Where Do Bugs Go in the Winter?
When it gets cold, we put on a jacket or snuggle into blankets. But what about bugs? Over time, insects have evolved their own methods of surviving during the winter. There’s even one species of beetle that can survive in -125 degrees Fahrenheit! Not all insects are that resilient, so let’s talk about more common bugs and what they do to survive the winter.
What Happens to Insects When It Gets Cold Outside?
There’s no one answer for where insects go in the winter—some survive as adults, others remain as eggs until it gets warm, and some avoid the cold weather altogether. Each insect species has its own coping method, such as:
- Migration: Once temperatures drop below a certain threshold, bugs will migrate to somewhere with warmer weather. This often means heading south.
- Overwintering: Eggs, larvae, nymphs, and pupae overwinter in the nests their parents built in the fall. Leaf litter, layers of dirt, or other shelters protect the offspring from cold temperatures.
- Producing antifreeze: Glycerol is a substance that acts as an antifreeze and prevents insects from freezing. Some will replace the water in their bodies with glycerol while others make it in their blood.
- Hibernation: Some insects go into diapause, which is a dormant state often referred to as hibernation. They let their bodily fluids freeze and thaw out when the weather warms.
- Seeking shelter: Warm structures like your home or office building protect insects from the cold. They can either overwinter inside, or remain active.
Where Do Bees Go in the Winter?
Honey bees forage in the summer and fall so they can overwinter in their hive. Worker bees vibrate their wings to generate heat and keep their queen warm. The core temperature of the hive can be as high as 90 degrees Fahrenheit!
Where Do Flies Go in the Winter?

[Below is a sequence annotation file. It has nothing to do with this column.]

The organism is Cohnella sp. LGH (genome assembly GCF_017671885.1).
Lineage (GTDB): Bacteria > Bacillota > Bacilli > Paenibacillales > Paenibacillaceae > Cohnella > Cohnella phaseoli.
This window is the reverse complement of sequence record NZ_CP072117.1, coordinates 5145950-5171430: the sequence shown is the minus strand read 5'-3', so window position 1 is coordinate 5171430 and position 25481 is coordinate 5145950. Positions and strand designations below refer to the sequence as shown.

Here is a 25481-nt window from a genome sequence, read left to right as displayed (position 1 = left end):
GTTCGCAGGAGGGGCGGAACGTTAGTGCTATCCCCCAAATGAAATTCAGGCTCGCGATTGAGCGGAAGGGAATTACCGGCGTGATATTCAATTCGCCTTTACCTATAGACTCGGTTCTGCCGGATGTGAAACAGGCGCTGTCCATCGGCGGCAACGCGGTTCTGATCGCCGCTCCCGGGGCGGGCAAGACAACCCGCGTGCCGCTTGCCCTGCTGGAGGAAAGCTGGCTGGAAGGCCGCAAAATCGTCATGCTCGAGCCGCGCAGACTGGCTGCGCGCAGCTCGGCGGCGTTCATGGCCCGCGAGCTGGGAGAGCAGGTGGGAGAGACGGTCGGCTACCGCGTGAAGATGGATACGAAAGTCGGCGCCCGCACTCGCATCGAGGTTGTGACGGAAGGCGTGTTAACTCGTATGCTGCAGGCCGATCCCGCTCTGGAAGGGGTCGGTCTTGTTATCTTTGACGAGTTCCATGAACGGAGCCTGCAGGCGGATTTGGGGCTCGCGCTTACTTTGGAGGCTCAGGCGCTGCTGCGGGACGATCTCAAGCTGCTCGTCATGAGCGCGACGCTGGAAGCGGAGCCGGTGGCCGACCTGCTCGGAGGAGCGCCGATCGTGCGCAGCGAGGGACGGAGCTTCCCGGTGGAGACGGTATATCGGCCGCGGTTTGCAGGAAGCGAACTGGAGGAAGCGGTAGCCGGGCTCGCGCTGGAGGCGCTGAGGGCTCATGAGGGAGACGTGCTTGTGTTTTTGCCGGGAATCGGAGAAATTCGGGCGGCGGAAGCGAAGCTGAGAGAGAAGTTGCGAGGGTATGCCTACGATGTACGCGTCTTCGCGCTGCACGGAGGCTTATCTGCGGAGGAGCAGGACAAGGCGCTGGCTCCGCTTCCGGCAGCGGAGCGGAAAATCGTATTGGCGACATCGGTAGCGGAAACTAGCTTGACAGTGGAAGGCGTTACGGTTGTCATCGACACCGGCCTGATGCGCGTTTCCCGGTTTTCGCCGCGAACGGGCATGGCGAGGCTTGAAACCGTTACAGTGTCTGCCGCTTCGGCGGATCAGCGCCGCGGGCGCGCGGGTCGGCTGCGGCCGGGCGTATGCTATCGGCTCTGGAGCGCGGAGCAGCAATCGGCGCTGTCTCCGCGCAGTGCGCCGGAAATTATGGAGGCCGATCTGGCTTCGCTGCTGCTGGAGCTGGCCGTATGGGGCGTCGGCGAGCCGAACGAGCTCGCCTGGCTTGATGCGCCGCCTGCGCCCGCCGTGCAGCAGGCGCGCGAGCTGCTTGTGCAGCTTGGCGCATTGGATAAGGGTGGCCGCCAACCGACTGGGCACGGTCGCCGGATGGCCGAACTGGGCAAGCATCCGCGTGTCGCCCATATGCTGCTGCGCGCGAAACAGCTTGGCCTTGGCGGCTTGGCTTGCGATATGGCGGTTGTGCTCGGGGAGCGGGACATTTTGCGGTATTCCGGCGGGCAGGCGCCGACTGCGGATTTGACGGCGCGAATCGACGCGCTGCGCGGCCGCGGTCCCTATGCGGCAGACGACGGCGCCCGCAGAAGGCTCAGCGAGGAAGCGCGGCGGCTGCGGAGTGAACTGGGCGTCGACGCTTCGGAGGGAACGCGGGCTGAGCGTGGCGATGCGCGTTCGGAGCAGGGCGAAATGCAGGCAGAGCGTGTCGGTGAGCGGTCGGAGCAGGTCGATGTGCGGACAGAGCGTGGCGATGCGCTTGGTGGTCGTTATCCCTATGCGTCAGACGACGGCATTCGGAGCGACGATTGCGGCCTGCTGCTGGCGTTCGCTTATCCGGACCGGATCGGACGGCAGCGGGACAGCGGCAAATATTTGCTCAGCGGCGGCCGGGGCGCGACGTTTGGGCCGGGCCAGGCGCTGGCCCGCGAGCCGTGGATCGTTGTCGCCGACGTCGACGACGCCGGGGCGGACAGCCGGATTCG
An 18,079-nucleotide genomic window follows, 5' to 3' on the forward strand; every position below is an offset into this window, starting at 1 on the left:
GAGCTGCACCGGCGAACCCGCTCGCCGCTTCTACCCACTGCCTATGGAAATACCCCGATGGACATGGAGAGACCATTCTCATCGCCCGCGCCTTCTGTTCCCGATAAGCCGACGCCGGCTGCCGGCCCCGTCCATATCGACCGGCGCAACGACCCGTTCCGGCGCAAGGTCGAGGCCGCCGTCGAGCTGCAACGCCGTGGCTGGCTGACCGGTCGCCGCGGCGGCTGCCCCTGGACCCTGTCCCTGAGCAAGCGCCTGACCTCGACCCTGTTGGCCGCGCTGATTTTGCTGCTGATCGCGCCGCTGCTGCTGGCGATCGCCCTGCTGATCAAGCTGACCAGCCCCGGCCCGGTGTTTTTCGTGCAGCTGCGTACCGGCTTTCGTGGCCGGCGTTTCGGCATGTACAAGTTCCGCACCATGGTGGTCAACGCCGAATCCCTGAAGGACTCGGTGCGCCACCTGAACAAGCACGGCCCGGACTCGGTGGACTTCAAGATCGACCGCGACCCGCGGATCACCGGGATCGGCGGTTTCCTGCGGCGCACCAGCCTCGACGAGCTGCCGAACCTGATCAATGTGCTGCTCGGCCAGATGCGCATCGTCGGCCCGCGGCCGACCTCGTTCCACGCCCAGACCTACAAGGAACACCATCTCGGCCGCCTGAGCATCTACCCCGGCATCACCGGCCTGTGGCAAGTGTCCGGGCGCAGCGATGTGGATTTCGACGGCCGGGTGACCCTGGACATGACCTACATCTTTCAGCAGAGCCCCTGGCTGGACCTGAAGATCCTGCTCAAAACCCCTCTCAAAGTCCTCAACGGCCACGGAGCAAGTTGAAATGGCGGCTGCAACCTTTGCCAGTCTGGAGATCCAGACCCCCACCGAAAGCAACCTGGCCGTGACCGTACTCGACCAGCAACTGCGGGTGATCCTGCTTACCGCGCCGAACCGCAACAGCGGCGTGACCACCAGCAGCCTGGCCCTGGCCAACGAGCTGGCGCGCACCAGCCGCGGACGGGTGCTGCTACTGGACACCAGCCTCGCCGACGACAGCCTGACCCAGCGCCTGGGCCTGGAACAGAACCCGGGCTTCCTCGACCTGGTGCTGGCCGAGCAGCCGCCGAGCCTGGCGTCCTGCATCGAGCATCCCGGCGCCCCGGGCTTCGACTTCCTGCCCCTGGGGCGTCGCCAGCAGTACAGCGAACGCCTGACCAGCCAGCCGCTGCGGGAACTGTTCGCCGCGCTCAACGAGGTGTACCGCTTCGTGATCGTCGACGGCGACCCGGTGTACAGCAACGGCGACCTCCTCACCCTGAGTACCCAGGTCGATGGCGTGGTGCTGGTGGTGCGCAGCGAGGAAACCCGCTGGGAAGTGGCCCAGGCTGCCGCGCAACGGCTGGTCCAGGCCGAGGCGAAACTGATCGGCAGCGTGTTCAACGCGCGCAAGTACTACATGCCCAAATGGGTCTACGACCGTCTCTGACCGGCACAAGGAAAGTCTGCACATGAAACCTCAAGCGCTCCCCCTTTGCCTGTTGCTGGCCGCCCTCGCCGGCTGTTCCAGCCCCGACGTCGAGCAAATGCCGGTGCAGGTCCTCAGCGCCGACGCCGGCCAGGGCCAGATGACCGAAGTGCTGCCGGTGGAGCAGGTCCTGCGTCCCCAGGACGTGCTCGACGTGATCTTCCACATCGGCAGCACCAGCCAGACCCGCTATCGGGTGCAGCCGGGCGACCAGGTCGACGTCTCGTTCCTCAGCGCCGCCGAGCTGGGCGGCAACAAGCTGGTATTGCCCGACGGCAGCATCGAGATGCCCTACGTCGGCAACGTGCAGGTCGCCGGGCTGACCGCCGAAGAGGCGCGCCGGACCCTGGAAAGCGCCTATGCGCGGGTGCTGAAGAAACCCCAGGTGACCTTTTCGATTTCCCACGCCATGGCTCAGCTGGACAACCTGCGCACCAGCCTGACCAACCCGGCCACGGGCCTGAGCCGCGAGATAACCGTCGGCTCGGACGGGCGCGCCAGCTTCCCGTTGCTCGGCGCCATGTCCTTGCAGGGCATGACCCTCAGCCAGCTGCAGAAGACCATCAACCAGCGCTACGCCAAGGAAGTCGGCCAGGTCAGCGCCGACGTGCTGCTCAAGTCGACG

Most species of flies overwinter as pupae. They’ll remain buried 1-6 inches underground, protected from wind, cold temperatures, and winter weather. Then, they’ll emerge in the spring and continue their development into adults.
Where Do Wasps Go in the Winter?
Majority of wasp colonies die off in the first frost, except for female wasps that are going to become queens. These survivors have decreased activity levels and rely on stored resources to make it through the winter. Colonies that are established inside, like in attics or sheds, will have more surviving wasps.
Where Do Mosquitoes Go in the Winter?
Mosquito eggs overwinter in water, and can even survive in frozen water. They’ll hatch when it’s consistently warmer and the ice thaws, starting the new generation of mosquitoes. Adult mosquitoes hide in trees, leaf litter, and other burrows to keep warm. They will go into diapause if there’s no water close by.
Where Do Spiders Go in the Winter?
Some spiders only live one season and die once winter arrives. Others will find a safe, undisturbed place to spend the winter, such as inside piles of rocks, leaves, or your home. Once they’ve picked a spot, these spiders will enter diapause.
Where Do Ants Go in the Winter?
Ant colonies that are already underground will burrow further, making their homes at least four feet below the surface. This puts them below the frost line and ensures that temperatures within the colony remain consistently warm. Ants that live above ground will either produce glycerol or go into diapause.
Where Do Ladybugs Go in the Winter?
Ladybugs enter diapause in small crevices like cracks in tree bark and under rocks. They can also wriggle into the weather stripping around your windows and doors. If they can get into your home, then ladybugs won’t enter diapause and will remain active as long as your home stays warm. Learn more about how to deal with a ladybug infestation.
Where Do Ticks Go in the Winter?
Ticks take shelter in dead leaves, rotting wood, or decomposing vegetation. This keeps them protected and out of the elements, allowing them to survive as adults. Some tick species also latch onto hosts like deer, cows, and horses and use the animal’s body heat to stay warm.
If you have any questions about specific pests, please feel free to reach out to our team of local experts to learn more!
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